note = "This is the author{\textquoteright}s version of a work that was accepted for publication in Science of The Total Environment. Changes resulting from the publishing process, such as peer review, editing, corrections, structural formatting, and other quality control mechanisms may not be reflected in this document. Changes may have been made to this work since it was submitted for publication. A definitive version was subsequently published in Science of The Total Environment, 742, 2020 DOI: 10.1016/j.scitotenv.2020.140497",
year = "2020",
month = nov,
day = "10",
doi = "10.1016/j.scitotenv.2020.140497",
language = "English",
volume = "742",
journal = "Science of the Total Environment",
issn = "0048-9697",
publisher = "Elsevier Science B.V.",

}

RIS

TY - JOUR

T1 - Quantitative biomonitoring of polycyclic aromatic compounds (PACs) using the Sydney rock oyster (Saccostrea glomerata)

AU - Idowu, Oluyoye

AU - Kim Anh Tran, Thi

AU - Webster, Grant

AU - Chapman, Ian

AU - Baker, Phil

AU - Farrel, Hazel

AU - Zammit, Anthony

AU - Semple, Kirk

AU - Hansbro, Phil

AU - O'Connor, Wayne

AU - Thavamani, Palanisami

N1 - This is the author’s version of a work that was accepted for publication in Science of The Total Environment. Changes resulting from the publishing process, such as peer review, editing, corrections, structural formatting, and other quality control mechanisms may not be reflected in this document. Changes may have been made to this work since it was submitted for publication. A definitive version was subsequently published in Science of The Total Environment, 742, 2020 DOI: 10.1016/j.scitotenv.2020.140497

PY - 2020/11/10

Y1 - 2020/11/10

N2 - Increasing our understanding of the bioavailable fractions of polycyclic aromatic compounds (PACs) in an aquatic environment is important for the assessment of the environmental and human health risks posed by PACs. More importantly, the behaviour of polar polycyclic aromatic hydrocarbons (polar PAHs), which are metabolites of legacy PAHs, are yet to be understood. We, therefore, carried out a study involving Sydney rock oysters (Saccostrea glomerata) sourced from two locations, that had been exposed to PAH contamination, within an Australian south-east estuary. Biomonitoring of these oysters, following relocation from the estuary to a relatively isolated waterway, was done at 24 and 72 h after deployment and subsequently at 7, 14, 28, 52 and 86 days. Control samples from Camden Haven River were sampled for PAC analyses just before deployment, after 28 days and at the end of the study (day 86). Lipid-normalised concentrations in oyster tissues across the 86-day sampling duration, elimination rate constants (k2), biological half-lives (t1/2) and time required to reach 95% of steady-state (t95) were reported for parent PAHs and the less-monitored polar PAHs including nitrated/oxygenated/heterocyclic PAHs (NPAHs, oxyPAHs and HPAHs) for the three differently sourced oyster types. Most of the depurating PAHs and NPAHs, as well as 9-FLO (oxyPAH), had k2 values significantly different from zero (p < 0.05). All other oxyPAHs and HPAHs showed no clear depuration, with their concentrations remaining similar. The non-depuration of polar PAHs from oyster tissues could imply greater human health risk compared to their parent analogues.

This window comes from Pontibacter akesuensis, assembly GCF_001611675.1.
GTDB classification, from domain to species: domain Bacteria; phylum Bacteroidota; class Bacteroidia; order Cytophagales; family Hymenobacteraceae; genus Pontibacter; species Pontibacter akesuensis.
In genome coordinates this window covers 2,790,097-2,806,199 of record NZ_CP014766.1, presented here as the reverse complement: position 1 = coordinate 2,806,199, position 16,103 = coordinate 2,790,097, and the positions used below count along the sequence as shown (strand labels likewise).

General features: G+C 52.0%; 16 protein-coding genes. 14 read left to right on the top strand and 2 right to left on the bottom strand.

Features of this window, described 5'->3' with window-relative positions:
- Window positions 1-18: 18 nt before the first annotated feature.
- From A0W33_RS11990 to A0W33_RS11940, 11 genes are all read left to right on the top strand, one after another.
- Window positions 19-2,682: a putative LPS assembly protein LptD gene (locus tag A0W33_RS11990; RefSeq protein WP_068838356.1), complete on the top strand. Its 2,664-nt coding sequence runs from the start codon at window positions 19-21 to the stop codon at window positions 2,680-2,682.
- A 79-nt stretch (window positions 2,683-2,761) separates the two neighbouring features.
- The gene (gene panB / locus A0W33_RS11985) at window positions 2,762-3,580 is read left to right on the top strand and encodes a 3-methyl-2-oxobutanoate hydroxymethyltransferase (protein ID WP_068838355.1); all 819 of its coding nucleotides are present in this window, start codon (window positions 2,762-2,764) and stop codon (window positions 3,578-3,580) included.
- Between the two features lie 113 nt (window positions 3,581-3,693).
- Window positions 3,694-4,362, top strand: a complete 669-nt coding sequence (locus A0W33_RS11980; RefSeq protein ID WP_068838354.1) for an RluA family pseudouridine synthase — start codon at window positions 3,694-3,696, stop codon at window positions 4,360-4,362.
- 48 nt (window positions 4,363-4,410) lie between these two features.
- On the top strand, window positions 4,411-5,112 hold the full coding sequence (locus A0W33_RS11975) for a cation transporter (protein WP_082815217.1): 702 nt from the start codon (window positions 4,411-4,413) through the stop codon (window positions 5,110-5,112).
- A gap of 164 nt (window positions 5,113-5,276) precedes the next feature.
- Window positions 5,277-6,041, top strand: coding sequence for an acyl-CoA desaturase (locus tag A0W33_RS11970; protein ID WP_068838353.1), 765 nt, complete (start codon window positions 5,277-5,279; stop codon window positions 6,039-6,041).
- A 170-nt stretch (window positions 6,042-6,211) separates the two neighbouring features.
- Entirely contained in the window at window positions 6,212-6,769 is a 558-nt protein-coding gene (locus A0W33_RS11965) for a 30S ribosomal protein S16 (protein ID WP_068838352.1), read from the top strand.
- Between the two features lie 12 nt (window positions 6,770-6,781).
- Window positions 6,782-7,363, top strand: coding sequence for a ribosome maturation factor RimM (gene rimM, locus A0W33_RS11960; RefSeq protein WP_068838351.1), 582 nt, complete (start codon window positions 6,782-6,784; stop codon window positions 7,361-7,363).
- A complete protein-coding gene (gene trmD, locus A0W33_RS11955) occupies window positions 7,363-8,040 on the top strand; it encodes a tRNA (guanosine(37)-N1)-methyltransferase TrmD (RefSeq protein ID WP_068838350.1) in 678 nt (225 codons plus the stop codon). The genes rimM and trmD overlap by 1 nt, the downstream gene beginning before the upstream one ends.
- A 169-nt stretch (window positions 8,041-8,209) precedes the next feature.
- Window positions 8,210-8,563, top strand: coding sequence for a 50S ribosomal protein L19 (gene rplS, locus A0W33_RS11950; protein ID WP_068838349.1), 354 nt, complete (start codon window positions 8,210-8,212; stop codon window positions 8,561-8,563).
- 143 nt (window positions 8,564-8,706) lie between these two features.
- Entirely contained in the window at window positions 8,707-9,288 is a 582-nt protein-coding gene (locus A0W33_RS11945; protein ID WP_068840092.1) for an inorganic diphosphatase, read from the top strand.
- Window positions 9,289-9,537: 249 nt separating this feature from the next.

AB - Increasing our understanding of the bioavailable fractions of polycyclic aromatic compounds (PACs) in an aquatic environment is important for the assessment of the environmental and human health risks posed by PACs. More importantly, the behaviour of polar polycyclic aromatic hydrocarbons (polar PAHs), which are metabolites of legacy PAHs, are yet to be understood. We, therefore, carried out a study involving Sydney rock oysters (Saccostrea glomerata) sourced from two locations, that had been exposed to PAH contamination, within an Australian south-east estuary. Biomonitoring of these oysters, following relocation from the estuary to a relatively isolated waterway, was done at 24 and 72 h after deployment and subsequently at 7, 14, 28, 52 and 86 days. Control samples from Camden Haven River were sampled for PAC analyses just before deployment, after 28 days and at the end of the study (day 86). Lipid-normalised concentrations in oyster tissues across the 86-day sampling duration, elimination rate constants (k2), biological half-lives (t1/2) and time required to reach 95% of steady-state (t95) were reported for parent PAHs and the less-monitored polar PAHs including nitrated/oxygenated/heterocyclic PAHs (NPAHs, oxyPAHs and HPAHs) for the three differently sourced oyster types. Most of the depurating PAHs and NPAHs, as well as 9-FLO (oxyPAH), had k2 values significantly different from zero (p < 0.05). All other oxyPAHs and HPAHs showed no clear depuration, with their concentrations remaining similar. The non-depuration of polar PAHs from oyster tissues could imply greater human health risk compared to their parent analogues.

U2 - 10.1016/j.scitotenv.2020.140497

DO - 10.1016/j.scitotenv.2020.140497

M3 - Journal article

VL - 742

JO - Science of the Total Environment

JF - Science of the Total Environment

SN - 0048-9697

M1 - 140497

ER -